12 Question Are T Cells directly targeted? Possible that response is AhR dependent, but T Cells are not the direct target Which is the case?

13 Hypothesis TCDD acts directly on CD4 + T Cells via the AhR to alter differentiation and induce T reg activity. Challenges: Design an in vitro model to observe TCDD effects Design an in vitro model to observe TCDD effects Cheaper, Faster, Easier No confounding variables Use model to prove/disprove hypothesis Use model to prove/disprove hypothesis

14 Model Design Similar to in vivo GVH Dendritic cells (DCs) used in place of host mouse Dendritic cells (DCs) used in place of host mouse DCs cocultured with T Cells (CD4 + and CD8 +) 3 Days DCs cocultured with T Cells (CD4 + and CD8 +) 3 Days T cells will recognize DCs as non-self T cells in cultures without TCDD should proliferate, express low levels of CD25 T cells in cultures without TCDD should proliferate, express low levels of CD25 With TCDD expected to proliferate, exhibit higher CD25 levels With TCDD expected to proliferate, exhibit higher CD25 levels Mimic of GVH model Mimic of GVH model Dendritic Cell

15 Essential Tools

16 Fluorescent Labeled Antibodies Cells are small! Cells can be identified by unique surface markers Antibodies bind to surface markers Example: Dendritic Cells are CD11c+, CD11b- Dendritic Cells are CD11c+, CD11b- T Cells are CD3+, CD28+ T Cells are CD3+, CD28+ faculty.ccbcmd.edu

17 Fluorescent Reagents Ethidium Monoazide (EMA) penetrates dead cell membranes and stains DNA Can be used to determine viability: Can be used to determine viability: Cell that it stains are dead Cell that it stains are dead Carboxyfluoroscein Succinimidyl Ester (CFSE) can be used to assess cell proliferation Enters cells, undergoes cleavage by esterases, and is distributed in the cytoplasm Enters cells, undergoes cleavage by esterases, and is distributed in the cytoplasm Each time a cell divides, CFSE is distributed evenly to the daughter cells Each time a cell divides, CFSE is distributed evenly to the daughter cells

18 Beck Coulter Flow Cytometer “Reads” fluorescent reagents, labeled cells Lasers excite dyes Lasers excite dyes Dyes fluoresce specific wavelengths (“channels”) Dyes fluoresce specific wavelengths (“channels”) Can use 5 different “colors” with our machine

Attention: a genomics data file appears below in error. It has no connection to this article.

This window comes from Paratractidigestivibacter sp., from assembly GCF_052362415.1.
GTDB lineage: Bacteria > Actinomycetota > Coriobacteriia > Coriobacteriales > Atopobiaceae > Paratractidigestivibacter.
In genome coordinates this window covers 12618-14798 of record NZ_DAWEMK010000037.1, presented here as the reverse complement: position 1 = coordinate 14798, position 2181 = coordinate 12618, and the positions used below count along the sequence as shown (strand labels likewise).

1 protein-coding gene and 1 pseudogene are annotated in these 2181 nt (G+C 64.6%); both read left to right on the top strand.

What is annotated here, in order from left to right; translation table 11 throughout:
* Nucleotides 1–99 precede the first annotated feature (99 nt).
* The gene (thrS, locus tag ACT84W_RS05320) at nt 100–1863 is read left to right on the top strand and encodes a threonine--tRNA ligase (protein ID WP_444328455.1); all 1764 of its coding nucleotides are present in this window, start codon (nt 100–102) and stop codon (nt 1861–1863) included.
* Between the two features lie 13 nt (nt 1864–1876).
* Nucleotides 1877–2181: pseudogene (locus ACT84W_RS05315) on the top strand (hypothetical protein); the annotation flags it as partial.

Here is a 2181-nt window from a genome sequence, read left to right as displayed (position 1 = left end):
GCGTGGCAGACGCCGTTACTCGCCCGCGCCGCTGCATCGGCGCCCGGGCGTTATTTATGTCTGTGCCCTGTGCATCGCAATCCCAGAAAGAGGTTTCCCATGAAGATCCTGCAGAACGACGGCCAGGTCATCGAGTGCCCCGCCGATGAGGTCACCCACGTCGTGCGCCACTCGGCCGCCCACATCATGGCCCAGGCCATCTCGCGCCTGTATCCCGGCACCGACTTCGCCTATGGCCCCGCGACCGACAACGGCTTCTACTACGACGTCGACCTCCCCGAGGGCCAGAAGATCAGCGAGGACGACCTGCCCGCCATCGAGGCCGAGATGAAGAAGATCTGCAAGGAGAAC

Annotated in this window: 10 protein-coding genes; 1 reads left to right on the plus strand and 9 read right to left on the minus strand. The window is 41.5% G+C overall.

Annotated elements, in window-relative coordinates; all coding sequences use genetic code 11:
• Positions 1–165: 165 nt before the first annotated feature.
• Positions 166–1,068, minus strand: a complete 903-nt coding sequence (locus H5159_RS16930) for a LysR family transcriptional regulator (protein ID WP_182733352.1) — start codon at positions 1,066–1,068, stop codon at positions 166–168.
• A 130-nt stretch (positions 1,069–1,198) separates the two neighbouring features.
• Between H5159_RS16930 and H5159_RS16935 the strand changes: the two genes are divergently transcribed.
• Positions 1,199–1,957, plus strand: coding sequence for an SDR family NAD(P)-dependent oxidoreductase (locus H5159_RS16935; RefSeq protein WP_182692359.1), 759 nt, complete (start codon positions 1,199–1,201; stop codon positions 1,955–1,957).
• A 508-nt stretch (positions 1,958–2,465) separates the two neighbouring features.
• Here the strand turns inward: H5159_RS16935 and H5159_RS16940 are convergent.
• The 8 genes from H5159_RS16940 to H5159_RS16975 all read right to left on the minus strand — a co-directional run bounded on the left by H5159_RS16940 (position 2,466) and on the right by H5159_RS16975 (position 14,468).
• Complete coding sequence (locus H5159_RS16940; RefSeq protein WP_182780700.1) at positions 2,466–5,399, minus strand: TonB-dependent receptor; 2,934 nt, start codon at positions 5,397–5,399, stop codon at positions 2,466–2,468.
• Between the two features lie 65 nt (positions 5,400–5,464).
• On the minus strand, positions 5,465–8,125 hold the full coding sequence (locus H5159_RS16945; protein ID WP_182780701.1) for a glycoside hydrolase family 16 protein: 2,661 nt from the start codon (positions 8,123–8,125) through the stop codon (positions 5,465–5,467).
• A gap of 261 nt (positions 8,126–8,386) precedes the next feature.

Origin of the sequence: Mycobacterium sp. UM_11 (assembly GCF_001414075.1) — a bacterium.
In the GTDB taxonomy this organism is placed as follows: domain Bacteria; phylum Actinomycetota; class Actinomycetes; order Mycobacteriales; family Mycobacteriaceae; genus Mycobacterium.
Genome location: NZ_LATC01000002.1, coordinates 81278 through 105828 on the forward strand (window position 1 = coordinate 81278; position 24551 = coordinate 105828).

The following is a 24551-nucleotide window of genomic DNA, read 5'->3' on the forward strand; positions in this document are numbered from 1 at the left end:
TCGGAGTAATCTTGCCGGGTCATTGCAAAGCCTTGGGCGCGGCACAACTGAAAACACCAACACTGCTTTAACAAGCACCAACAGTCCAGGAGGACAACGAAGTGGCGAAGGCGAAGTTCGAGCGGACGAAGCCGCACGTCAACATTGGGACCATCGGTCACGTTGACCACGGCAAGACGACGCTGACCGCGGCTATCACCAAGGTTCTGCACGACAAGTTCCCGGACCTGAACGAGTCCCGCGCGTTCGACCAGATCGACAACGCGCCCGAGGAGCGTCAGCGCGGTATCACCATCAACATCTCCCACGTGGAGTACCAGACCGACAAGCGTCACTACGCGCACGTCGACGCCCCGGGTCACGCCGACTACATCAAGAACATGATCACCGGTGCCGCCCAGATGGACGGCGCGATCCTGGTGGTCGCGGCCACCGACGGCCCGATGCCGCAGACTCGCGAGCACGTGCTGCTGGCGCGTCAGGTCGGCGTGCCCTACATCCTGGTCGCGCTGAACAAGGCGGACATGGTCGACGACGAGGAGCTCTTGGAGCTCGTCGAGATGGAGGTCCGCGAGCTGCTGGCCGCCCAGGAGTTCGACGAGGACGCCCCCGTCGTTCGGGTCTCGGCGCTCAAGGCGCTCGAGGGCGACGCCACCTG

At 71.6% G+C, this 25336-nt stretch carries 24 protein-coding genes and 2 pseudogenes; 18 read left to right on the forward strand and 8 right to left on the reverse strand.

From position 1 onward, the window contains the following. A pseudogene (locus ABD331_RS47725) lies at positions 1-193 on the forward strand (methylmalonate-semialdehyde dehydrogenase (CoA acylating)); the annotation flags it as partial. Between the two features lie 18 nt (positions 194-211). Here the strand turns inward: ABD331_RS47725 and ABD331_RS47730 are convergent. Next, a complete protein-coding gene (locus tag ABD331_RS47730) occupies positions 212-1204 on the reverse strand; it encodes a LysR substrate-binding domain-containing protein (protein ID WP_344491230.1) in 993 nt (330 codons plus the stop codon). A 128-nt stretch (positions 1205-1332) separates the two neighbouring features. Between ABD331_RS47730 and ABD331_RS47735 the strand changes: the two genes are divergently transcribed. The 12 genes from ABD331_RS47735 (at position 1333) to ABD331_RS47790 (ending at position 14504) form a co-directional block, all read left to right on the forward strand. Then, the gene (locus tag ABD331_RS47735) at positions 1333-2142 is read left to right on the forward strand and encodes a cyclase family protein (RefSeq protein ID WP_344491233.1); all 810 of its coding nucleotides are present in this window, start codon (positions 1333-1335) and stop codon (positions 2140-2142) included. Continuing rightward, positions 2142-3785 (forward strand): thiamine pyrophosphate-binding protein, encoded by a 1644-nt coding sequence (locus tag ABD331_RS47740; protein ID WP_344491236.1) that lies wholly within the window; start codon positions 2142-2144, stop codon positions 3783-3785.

19 AutoMACs Cell Sorter Automated Magnetic Cell Sorter Allows isolation and purification of cells based on surface markers: Cell labeled with magnetic antibodies Cell labeled with magnetic antibodies AutoMACS uses a magnet to retain labeled cells AutoMACS uses a magnet to retain labeled cells Positive and negative populations are isolated Positive and negative populations are isolated

20 Method Development (Isolation of Dendritic and T Cells)

21 Source of Cells? Remember: T Cells and DCs are cultured together, a source is needed: Mice are used Mice are used T Cells are traditionally isolated from spleens T Cells are traditionally isolated from spleens DCs are isolated from spleens, or bone marrow DCs are isolated from spleens, or bone marrow

22 1 st Strategy: DC Isolation Challenges: Isolating DCs from bone marrow (BM) is time consuming (~9 days) Isolating DCs from bone marrow (BM) is time consuming (~9 days) DCs are a rare population in the spleen ( % of cells) DCs are a rare population in the spleen ( % of cells) Initially tried to isolate from BM, but it took too long Decided to try using spleens instead

23 Splenic DC Isolation: 2 nd Strategy Use AutoMACs sorter (described earlier) DCs are CD11c+, CD11b- Labeled cells with corresponding magnetic beads AutoMACs isolated CD11b- cells, then CD11c+ Problems: No Cells! No Cells! Expensive ($500+ for bead kits) Expensive ($500+ for bead kits)

24 Splenic DC Isolation: 3 rd Strategy Found a method in literature: Digest Spleens in Collagenase Digest Spleens in Collagenase Collagenase is an enzyme that breaks peptide bond in collagen Used to increase recovery Use a dense bovine serum albumin (BSA) gradient Use a dense bovine serum albumin (BSA) gradient Enrich by plastic adherence Enrich by plastic adherence Predicted yield 80%+ DCs Predicted yield 80%+ DCs